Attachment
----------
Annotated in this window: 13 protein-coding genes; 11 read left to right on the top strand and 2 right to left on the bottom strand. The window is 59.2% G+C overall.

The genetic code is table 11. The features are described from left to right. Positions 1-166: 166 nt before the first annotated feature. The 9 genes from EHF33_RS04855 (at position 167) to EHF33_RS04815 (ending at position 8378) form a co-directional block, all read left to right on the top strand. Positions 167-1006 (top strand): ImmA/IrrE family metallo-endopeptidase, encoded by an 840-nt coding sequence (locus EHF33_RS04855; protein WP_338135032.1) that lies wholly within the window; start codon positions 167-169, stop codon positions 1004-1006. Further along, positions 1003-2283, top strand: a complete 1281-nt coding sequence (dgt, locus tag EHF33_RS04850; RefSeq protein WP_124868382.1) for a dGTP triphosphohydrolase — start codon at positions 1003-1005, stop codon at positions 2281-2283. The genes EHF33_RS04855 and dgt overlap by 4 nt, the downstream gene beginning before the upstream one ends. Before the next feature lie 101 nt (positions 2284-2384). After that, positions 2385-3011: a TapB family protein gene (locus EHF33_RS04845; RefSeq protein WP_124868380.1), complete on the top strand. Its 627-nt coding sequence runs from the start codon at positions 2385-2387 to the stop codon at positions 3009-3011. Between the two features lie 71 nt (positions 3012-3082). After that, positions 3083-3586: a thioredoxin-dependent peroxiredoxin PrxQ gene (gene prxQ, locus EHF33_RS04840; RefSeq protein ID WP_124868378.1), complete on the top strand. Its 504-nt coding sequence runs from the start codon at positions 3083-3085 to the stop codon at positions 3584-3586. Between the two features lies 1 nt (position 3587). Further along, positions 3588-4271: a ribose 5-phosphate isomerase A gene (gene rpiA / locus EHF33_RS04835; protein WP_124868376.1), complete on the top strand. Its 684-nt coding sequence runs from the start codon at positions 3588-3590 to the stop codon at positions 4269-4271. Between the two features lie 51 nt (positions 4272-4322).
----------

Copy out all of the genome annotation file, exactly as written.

Annotated in this window: 13 protein-coding genes; 11 read left to right on the top strand and 2 right to left on the bottom strand. The window is 59.2% G+C overall.

The genetic code is table 11. The features are described from left to right. Positions 1-166: 166 nt before the first annotated feature. The 9 genes from EHF33_RS04855 (at position 167) to EHF33_RS04815 (ending at position 8378) form a co-directional block, all read left to right on the top strand. Positions 167-1006 (top strand): ImmA/IrrE family metallo-endopeptidase, encoded by an 840-nt coding sequence (locus EHF33_RS04855; protein WP_338135032.1) that lies wholly within the window; start codon positions 167-169, stop codon positions 1004-1006. Further along, positions 1003-2283, top strand: a complete 1281-nt coding sequence (dgt, locus tag EHF33_RS04850; RefSeq protein WP_124868382.1) for a dGTP triphosphohydrolase — start codon at positions 1003-1005, stop codon at positions 2281-2283. The genes EHF33_RS04855 and dgt overlap by 4 nt, the downstream gene beginning before the upstream one ends. Before the next feature lie 101 nt (positions 2284-2384). After that, positions 2385-3011: a TapB family protein gene (locus EHF33_RS04845; RefSeq protein WP_124868380.1), complete on the top strand. Its 627-nt coding sequence runs from the start codon at positions 2385-2387 to the stop codon at positions 3009-3011. Between the two features lie 71 nt (positions 3012-3082). After that, positions 3083-3586: a thioredoxin-dependent peroxiredoxin PrxQ gene (gene prxQ, locus EHF33_RS04840; RefSeq protein ID WP_124868378.1), complete on the top strand. Its 504-nt coding sequence runs from the start codon at positions 3083-3085 to the stop codon at positions 3584-3586. Between the two features lies 1 nt (position 3587). Further along, positions 3588-4271: a ribose 5-phosphate isomerase A gene (gene rpiA / locus EHF33_RS04835; protein WP_124868376.1), complete on the top strand. Its 684-nt coding sequence runs from the start codon at positions 3588-3590 to the stop codon at positions 4269-4271. Between the two features lie 51 nt (positions 4272-4322).